FIGS. 3 through 21 depict the various manufacturing process steps that are undertaken to fabricate the high aspect ratio fine pitch coil of the magnetic head 240 of the present invention. FIG. 3 provides a starting point in the description of the present invention. As depicted therein, a first read head shield 110 is disposed upon a surface 118 of a slider body 114. A read head element 122 is formed in insulation layers 124 upon the first shield 110 and a second read head shield 126 is formed upon the read head element 122. As described above, this basic structure of FIG. 3 is well known, and a detailed description of its various structural details is not necessary to an understanding of the present invention. That is, the present invention can be utilized with various read head elements.
Thereafter, as depicted in FIG. 4, a P1 pole tip 130 and a back piece 132 are formed upon the S2 layer 126 in electromagnetic connection therewith, where the S2 layer 126 also serves as the first magnetic pole (P1) layer. The P1 pole tip 130 and the back piece 132 are preferably composed of a high magnetic moment substance such as NiFe (45/55). Well known photolithographic process steps are utilized to form the P1 pole tip 130 and the back piece 132, including the deposition of a seed layer, depositing a photoresist layer, patterning and developing of the photoresist layer and the electroplating of the P1 pole tip 130 and back piece 132 onto the P1 layer 126 in electromagnetic interconnection therewith. Thereafter, the remaining photoresist layer is removed, such that the P1 pole tip 130, the back piece 132 and the P1 surface are exposed.
As depicted in FIG. 5, a thin film insulator layer 134 is next deposited upon the device depicted in FIG. 4. The thin film layer 134 is composed of a robust material, such as alumina, that will act as an etch stop material in a subsequent reactive ion etch (RIE) etching process that is described herebelow. Thereafter, as depicted in FIG. 6, an insulation material layer 138 is deposited. Exemplary materials of the insulation layer 138 include SiO2 and polymeric materials such as hard baked novolac or F-containing low k polymer, or similar insulation materials that can be readily etched in the RIE process that is to be conducted later. Thereafter, as depicted in FIG. 7, a CMP process is undertaken to planarize the structure depicted in FIG. 6, such that the upper surface 140 of the P1 pole tip 130, and the upper surface 141 of the back piece 132 are exposed.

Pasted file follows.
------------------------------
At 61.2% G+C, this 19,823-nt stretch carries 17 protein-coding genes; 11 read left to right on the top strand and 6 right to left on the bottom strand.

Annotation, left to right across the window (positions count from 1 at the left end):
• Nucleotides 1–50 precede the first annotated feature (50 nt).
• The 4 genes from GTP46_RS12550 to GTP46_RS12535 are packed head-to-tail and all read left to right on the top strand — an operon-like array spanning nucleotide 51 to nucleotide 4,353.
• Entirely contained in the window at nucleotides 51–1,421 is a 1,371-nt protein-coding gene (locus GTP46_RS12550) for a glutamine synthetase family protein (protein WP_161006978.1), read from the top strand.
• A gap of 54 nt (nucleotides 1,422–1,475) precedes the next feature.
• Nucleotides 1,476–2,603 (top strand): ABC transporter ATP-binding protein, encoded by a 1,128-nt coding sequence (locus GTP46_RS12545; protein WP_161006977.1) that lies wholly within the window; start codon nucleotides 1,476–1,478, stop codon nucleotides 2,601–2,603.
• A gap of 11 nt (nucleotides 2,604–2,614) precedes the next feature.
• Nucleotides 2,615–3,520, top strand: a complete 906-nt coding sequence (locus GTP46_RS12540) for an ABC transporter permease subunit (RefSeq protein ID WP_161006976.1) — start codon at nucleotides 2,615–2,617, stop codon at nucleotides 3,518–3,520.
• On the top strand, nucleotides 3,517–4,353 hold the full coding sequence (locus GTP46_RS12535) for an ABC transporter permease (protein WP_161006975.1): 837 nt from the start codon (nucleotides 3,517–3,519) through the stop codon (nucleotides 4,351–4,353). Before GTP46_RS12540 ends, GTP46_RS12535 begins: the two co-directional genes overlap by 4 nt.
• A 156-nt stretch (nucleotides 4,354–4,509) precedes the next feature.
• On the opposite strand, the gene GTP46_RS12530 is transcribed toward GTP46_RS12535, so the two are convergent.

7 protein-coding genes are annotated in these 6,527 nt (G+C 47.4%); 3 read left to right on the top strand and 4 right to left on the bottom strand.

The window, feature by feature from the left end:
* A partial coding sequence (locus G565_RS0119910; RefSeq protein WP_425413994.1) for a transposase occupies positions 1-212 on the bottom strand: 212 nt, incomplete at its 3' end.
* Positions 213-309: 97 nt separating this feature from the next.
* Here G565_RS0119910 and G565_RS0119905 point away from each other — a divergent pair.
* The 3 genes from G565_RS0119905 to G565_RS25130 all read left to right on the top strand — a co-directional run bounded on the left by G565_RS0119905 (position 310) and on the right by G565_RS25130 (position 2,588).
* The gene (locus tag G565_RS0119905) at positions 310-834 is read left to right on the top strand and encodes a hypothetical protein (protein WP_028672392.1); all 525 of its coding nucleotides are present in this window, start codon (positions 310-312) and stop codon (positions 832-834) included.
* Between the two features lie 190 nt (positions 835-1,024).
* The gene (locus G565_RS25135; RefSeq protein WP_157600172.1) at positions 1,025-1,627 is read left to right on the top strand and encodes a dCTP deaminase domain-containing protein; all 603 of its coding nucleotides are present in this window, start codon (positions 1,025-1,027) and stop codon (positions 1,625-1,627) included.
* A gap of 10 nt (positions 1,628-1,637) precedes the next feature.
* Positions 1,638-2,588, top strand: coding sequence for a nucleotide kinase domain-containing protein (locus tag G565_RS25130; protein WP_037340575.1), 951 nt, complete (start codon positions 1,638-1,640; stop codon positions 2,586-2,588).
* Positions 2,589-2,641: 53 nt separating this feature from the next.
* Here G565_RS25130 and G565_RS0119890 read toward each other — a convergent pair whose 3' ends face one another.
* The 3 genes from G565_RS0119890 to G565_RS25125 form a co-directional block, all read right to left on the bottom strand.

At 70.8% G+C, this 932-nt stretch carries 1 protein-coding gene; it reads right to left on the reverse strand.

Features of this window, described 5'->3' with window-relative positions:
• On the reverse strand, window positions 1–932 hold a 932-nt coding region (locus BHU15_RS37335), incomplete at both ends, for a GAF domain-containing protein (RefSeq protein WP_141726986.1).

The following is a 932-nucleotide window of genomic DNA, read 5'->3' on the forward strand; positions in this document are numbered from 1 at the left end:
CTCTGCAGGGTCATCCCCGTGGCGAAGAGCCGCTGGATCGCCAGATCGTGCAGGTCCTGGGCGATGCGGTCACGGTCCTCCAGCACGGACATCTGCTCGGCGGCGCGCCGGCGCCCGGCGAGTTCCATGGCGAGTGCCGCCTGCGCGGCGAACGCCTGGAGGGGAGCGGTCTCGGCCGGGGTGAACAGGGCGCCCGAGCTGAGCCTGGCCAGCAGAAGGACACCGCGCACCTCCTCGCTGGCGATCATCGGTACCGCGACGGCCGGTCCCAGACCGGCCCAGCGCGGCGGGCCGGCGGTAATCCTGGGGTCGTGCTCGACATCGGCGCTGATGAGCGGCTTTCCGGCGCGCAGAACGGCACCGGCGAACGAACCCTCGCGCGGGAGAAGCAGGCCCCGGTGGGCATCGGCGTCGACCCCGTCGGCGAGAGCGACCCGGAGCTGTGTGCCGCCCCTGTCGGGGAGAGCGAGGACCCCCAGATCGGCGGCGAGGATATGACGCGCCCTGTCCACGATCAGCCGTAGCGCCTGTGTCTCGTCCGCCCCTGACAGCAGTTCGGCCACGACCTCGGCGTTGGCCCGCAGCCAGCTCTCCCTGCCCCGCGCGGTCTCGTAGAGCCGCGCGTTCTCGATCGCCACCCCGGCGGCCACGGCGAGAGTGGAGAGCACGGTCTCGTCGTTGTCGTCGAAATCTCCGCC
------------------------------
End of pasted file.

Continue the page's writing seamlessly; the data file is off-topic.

As depicted in FIG. 8, a write gap layer 142 is next deposited upon the planarized surface 146 of the structure. Portions of the write gap layer 142 are then removed in a patterned etch step, such that the remaining write gap layer 142 only covers the surface 140 of the P1 pole tip 130 as is depicted in FIG. 9.
A second magnetic P2 pole tip piece 160 is next formed upon the write gap layer 142, and a second back piece 162 is formed upon the surface 141 of the first back piece 132, as depicted in FIG. 10. Standard photolithographic process steps are utilized to fabricate the P2 pole tip 160 upon the write gap layer 142 and the back piece 162, and a detailed description of the process steps is not necessary as they are well known to those skilled in the art. The steps include the deposition of a seed layer, a photoresist layer that is subsequently patterned and the electroplating of the P2 pole tip 160 and back piece 162 into the patterned photoresist layer, followed by the removal of the photoresist layer and seed layer. Thereafter, as depicted in FIG. 11, the second pole piece 160 and back piece 162 are covered by an insulation material layer 164 that is susceptible to RIE image transfer. Exemplary materials of the layer 164 include the materials that were utilized in forming the first insulation layer 138, including SiO2 and polymeric materials such as hard baked novolac or F-containing low k polymer. Preferably the layers 164 and 138 are composed of the same material. Thereafter, a CMP process is undertaken as depicted in FIG. 12 to planarize the upper surface 168 of the structure depicted in FIG. 11 and to expose the top surface 170 of the P2 pole tip 160 and the top surface 172 of the back piece 162.
As depicted in FIG. 13, a thin hardmask 180 containing the fine pitch coil pattern 184 of the present invention is then fabricated upon the upper surface 168 of the structure depicted in FIG. 12. An SiO2 hardmask 180 can be utilized for image transfer into the layers 164 and 138 if they are composed of a polymer material, and an Al203 or NiFe hardmask layer 180 is preferably used for RIE image transfer where the layers 164 and 138 are composed of SiO2. Basically, the hardmask layer 180 must be etched much slower than the layers 164 and 138 where all are exposed to RIE.